A Hidden Cost of Reciprocity

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I wrote a book because I had something to say and I wanted to find my voice.

Perhaps that is your dream too.

But in order for this dream to really come true, we need to know our ideas have spread, or as I like to say, they've moved up the S-curve.  And that requires a k-factor, hopefully much greater than one.  So we reach out to friends and family, opinion influencers and possibly even book marketers, hoping that they will be part of our k-factor.  When there is interest, we keep them motivated by returning the favor in some way that is meaningful to them. We get, then give.  Give to get, according to the time-tested rule of reciprocity.

In fact, what sparked the idea for this blog post was the article Give and Take:  How the Rule of Reciprocation Binds Us that Whitney Gray Wilkerson shared with me some months back.  Here's the gist:  In 1974, Philip Kunz received a record number of Christmas cards letting him know his family was loved and cared for.  It was wonderful, except that he didn't know any of the people.  Earlier that year, Kunz, a BYU sociologist, conducted an experiment in which he sent 600 cards to people he didn't know to see what would happen.  In total he received 200 cards back.  Why?  Because according to Robert Cialdini, an emeritus psychologist at ASU, “We are obligated to give back to others, the form of behavior that they have first given to us,” he says. “Essentially thou shall not take without giving in return.”


At this point, you may be wondering, why did you just write For a Career that Lasts, Build RelationshipsIf when we get, we are are socially obliged to give, then what gives?

Setting aside the possibility that we are becoming a less civil society (the study was conducted nearly 40 years ago), is it possible that I am having experiences that led me to write this HBR article because I am a woman? Research does indicate that when men help others, they are rewarded because it is considered an imposition, while women are not because of our presumed desire to be communal.  In fact, when we are not helpful, we are punished.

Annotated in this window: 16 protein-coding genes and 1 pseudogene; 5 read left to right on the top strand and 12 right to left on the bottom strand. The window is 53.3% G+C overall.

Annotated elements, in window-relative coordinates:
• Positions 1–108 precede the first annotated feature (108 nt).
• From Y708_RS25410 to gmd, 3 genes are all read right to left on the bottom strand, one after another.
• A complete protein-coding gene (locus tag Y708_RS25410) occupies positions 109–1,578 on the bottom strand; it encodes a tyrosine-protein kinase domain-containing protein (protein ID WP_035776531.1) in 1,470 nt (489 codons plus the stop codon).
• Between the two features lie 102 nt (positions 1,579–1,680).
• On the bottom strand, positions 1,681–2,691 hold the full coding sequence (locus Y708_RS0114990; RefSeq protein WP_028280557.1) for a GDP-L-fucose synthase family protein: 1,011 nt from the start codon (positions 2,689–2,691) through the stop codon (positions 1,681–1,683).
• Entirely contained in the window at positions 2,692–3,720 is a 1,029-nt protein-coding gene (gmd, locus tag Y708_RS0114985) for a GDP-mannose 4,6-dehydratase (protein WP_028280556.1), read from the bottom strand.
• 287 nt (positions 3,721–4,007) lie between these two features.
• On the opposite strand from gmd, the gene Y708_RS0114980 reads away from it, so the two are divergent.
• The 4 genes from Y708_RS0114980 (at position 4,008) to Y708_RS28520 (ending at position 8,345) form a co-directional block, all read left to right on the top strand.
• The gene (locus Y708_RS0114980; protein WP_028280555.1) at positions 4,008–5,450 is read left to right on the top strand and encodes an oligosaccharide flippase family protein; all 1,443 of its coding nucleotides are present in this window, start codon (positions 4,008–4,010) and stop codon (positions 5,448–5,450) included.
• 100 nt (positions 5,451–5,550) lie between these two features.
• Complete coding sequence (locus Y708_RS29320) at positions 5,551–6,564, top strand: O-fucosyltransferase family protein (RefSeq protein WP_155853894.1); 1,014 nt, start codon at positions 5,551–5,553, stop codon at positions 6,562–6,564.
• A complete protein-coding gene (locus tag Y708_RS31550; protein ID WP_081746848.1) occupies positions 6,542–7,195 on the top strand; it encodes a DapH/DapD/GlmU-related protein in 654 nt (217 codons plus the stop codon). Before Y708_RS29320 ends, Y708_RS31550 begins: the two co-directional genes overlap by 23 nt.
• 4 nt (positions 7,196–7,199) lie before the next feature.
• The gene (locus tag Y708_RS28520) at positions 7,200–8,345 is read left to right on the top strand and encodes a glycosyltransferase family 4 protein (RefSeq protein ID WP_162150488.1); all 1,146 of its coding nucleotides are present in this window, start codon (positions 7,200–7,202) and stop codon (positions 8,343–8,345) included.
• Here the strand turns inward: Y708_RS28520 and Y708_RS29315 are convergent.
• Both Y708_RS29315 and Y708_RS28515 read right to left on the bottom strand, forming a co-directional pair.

Consider an embarrassing example from the annals of Whitney.  Some years ago, there were two thoughts leaders whose ideas really resonated.  One man, one woman. I read and commented on their blogs, followed them on Twitter, trying to engage with them.  Neither did.   With the man, I thought — well of course he wouldn't reciprocate.  I don't actually expect him too.  I still like his idea.  With the woman, I found myself thinking — Why hasn't she responded?  She should respond.  If she doesn't, I am just going to stop following her.

Apart from the very low correlation between my behavior and my rhetoric, there's an important lesson:  for women the cost of doing business is higher than for men.  Women are not only not remunerated for being helpful, the cost of an idea going viral is higher.  Meaning, if there is a sustained 1-to-1 relationship (when you ask a person to share your idea, you must return the favor) fewer ideas will accelerate into the sweet spot of the S-curve.


But now we know — and there's comfort in that.

Because, if my hypothesis turns out to be correct, a woman will have to think deeper, work harder, effectively working with a higher cost structure.  It also means — that if and when her ideas begin to spread, her business model will be sustainable, sturdy and strong.



P.S. I really like the work of Jeff Riddle at The GiveGive.  Not surprisingly, Whitney Wilkerson introduced me to him.

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